34.The trial court found that a prima facie case had not been established and acquitted the accused on all 4 counts under section 210 of the Criminal Procedure Code.
35.Dissatisfied by this ruling, the appellant filed a petition of appeal on Novemeber 8, 2021 seeking the following orders;a.Spentb.The order of the acquittal of the accused person be substituted with an order finding the accused person guilty of the offence charged.
36.The appeal is founded on the following grounds;a.The Learned Magistrate erred in law in acquitting the respondent under section 210 of the Criminal Procedure Code of the offence against the overwhelming evidence put across by the prosecutionb.The Learned Magistrate erred in law and in fact by failing to note that the evidence adduced by the prosecution witnessed was well corroborated.c.The Learned Magistrate erred in law and in fact by failing to consider the prosecution evidence in totalityd.The Learned Magistrate erred in law and in fact by considering irrelevant and extraneous factors in arriving at the decision to acquit the accused person.e.The Learned Magistrate erred in law and in fact in finding that the prosecution failed to prove the charges preferred against the accused person beyond any reasonable doubt.
37.The appeal was canvassed by way of written submissions.
The Appellant’s Submissions
38.The appellant filed submissions dated September 27, 2022 in which he contended that the elements of the offences was proved beyond reasonable doubt. As regards forcible detainer, while relying on section 91 of the Penal Code and the cases of Murang’a Criminal Appeal No . 430 of 2013 Richard Kiptalam Biengo v Republic, Busia Criminal Appeal 8 of 2021, Albert Ouma Matiya v Republic  eKLR and R v Howell  1QB 416, it was submitted that the Black’s Law dictionary defines colour of right as the deliberately created false impression that title in property or goods is held by someone other than the actual owner. Further, that the prosecution established that the respondent did not own LR No 15XXX/ 20, he had actual possession of the said land, has no right over the land, the act of possession was against the interests of the legal owner and was likely to cause breach of peace of a reasonable apprehension of breach of peace. That the respondent entered LR No 15XXX/202 without any ownership documents and extracted stones from the said land.
39.As regards stealing, it was submitted that the respondent without claim of right entered into LR 15XXX/20 and extracted stones without the actual owner express permission hence the prosecution had proven this charge beyond reasonable doubt.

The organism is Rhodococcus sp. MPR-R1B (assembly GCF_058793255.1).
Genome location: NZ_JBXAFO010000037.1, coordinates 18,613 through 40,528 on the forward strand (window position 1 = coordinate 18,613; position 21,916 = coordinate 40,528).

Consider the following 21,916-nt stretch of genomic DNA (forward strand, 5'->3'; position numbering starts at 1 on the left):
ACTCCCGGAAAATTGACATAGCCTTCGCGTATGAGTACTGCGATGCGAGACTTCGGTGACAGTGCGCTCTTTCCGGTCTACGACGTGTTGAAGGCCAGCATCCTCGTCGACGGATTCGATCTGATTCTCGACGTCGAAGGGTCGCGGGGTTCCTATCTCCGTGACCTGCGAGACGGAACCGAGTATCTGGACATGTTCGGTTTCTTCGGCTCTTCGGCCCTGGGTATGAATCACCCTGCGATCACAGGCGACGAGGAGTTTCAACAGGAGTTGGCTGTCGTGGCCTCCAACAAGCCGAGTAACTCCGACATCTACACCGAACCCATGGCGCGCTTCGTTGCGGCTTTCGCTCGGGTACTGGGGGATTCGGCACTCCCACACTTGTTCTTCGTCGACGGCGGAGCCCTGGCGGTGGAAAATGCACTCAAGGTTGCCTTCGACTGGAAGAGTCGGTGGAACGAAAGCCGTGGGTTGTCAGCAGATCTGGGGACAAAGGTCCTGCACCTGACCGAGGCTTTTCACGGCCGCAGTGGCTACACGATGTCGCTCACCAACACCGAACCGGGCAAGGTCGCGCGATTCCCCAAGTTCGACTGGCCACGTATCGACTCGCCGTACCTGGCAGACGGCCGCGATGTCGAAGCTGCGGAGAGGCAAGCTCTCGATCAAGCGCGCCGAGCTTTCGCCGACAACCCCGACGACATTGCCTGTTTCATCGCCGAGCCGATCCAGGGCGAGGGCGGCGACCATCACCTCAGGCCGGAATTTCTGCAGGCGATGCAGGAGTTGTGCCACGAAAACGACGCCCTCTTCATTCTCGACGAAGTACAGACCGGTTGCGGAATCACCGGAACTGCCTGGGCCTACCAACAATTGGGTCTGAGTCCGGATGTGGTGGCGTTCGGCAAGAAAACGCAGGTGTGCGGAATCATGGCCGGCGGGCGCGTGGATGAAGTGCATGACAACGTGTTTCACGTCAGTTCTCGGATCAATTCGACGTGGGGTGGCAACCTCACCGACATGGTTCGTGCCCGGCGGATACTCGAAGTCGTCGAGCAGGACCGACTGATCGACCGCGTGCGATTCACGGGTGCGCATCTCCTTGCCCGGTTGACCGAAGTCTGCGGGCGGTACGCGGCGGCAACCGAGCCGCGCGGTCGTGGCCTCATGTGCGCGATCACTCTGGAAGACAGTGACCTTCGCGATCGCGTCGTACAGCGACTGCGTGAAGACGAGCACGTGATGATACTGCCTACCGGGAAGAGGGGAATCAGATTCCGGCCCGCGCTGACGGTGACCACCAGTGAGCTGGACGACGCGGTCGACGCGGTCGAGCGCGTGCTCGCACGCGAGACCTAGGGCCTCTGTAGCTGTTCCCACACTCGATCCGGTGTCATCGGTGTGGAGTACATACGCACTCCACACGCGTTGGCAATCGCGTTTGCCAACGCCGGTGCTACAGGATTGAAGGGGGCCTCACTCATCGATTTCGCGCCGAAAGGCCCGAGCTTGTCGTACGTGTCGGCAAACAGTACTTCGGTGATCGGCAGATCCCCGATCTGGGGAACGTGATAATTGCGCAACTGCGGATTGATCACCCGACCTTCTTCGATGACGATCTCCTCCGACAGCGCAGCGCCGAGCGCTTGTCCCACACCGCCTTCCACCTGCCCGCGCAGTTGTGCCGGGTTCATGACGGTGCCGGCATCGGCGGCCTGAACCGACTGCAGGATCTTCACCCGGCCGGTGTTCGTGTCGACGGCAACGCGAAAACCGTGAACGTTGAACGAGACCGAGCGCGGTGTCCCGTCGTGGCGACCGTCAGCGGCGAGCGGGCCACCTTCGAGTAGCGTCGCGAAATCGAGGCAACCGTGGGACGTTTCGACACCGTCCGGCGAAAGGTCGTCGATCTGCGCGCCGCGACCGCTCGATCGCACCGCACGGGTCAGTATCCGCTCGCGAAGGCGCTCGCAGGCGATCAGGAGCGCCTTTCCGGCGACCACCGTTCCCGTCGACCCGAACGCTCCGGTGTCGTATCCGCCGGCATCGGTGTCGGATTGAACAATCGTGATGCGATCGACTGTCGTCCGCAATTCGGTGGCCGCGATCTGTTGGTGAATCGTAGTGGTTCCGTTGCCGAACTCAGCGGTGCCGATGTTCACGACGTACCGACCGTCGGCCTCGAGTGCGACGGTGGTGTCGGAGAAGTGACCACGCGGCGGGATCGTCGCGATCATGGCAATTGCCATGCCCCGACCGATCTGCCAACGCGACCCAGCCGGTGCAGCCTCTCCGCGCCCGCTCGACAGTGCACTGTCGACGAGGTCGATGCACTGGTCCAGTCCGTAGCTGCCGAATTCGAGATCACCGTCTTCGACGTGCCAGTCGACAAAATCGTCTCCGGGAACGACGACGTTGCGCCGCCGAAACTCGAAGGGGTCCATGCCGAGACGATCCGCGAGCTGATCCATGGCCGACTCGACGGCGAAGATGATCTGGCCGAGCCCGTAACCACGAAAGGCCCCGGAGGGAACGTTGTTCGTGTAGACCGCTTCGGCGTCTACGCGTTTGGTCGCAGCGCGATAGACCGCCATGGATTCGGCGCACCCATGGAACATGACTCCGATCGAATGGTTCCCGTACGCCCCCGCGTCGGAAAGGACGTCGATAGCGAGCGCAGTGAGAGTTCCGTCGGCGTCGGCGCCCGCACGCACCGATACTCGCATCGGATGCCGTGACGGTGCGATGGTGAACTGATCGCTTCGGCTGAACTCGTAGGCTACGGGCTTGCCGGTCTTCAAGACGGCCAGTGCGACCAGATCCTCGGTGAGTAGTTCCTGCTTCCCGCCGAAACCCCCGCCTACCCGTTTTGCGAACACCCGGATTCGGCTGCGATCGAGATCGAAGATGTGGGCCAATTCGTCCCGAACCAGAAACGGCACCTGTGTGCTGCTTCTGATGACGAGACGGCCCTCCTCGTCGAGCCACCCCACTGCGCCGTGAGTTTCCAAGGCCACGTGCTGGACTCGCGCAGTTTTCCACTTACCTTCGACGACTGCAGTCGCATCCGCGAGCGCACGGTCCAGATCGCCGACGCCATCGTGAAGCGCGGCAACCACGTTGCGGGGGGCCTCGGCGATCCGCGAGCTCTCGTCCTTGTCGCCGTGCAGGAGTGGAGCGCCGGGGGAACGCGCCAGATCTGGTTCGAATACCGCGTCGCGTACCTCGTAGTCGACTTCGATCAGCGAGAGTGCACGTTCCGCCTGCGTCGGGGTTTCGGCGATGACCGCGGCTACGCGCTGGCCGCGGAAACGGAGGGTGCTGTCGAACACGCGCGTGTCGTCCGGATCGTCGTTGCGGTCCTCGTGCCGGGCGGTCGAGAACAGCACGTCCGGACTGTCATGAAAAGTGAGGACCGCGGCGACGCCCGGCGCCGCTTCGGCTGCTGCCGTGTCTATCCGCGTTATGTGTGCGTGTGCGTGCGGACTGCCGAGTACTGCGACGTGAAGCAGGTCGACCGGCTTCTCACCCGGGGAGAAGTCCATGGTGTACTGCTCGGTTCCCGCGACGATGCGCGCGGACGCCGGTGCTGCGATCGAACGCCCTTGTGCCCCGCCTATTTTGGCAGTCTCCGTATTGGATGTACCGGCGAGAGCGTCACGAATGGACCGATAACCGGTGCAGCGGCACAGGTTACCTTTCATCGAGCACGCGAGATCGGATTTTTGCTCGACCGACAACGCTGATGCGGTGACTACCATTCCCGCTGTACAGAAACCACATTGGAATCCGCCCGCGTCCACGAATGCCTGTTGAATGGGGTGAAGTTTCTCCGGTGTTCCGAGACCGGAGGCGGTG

40.On Malicious damage, it was submitted while relying on the case of Wilson Gathungu Chuchu v Republic  eKLR that the respondent went ahead without any ownership documents to destroy LR No 15XXX/20 by extracting stones from the said land willingly and unlawfully to prejudice the registered owner.
41.On the charge of fraudulently dealing with minerals in mines, it was submitted that the respondent went ahead to extract building stones from LR No 15XXX/20 and dispose off the stones with intent to defraud the registered owner of the land.
42.As regards whether PW2 and PW3 were qualified to prepare the survey’s report and valuation report, it was submitted that section 2 of the Survey Act defined a surveyor to mean a government surveyor or a licensed surveyor.
43.Section 21 (1) of the same Act provided that Every surveyor shall carry out every survey undertaken by him in such manner as will ensure that the survey accords in all respects with the provisions of this Act and any regulations made thereunder, and shall be responsible for the correctness and completeness of every survey carried out by him or under his supervision: Provided that the director may, in his discretion in the case of any particular survey, by notice in writing to the surveyor, direct that the standards of accuracy prescribed by such regulations shall be relaxed in such manner, to such extent and subject to such conditions as he shall specify in the notice.
44.Further, that section 36(1) (1) provides that no person, other than a surveyor, shall—a.survey any holding or land for the purpose of preparing any plan which is attached to, or is referred to in, any document or instrument purporting to confer, declare, transfer, limit, extinguish or otherwise deal with or affect any right, title or interest, whether vested or contingent to, in or over any holding or land, being a document or instrument which is required to be registered, or is ineffectual until registered, under any written law for the time being in force relating to the registration of transactions in or of title to land; orb.perform any survey which affects or may affect the delimitation of the boundaries, or the location of survey marks, of any holding or land registered or to be registered under any written law for the time being in force relating to the registration of land or of title to land.(2)Any person who contravenes any of the provisions of subsection (1) shall be guilty of an offence and liable to a fine not exceeding three thousand shillings or to imprisonment for a term not exceeding six months or to both.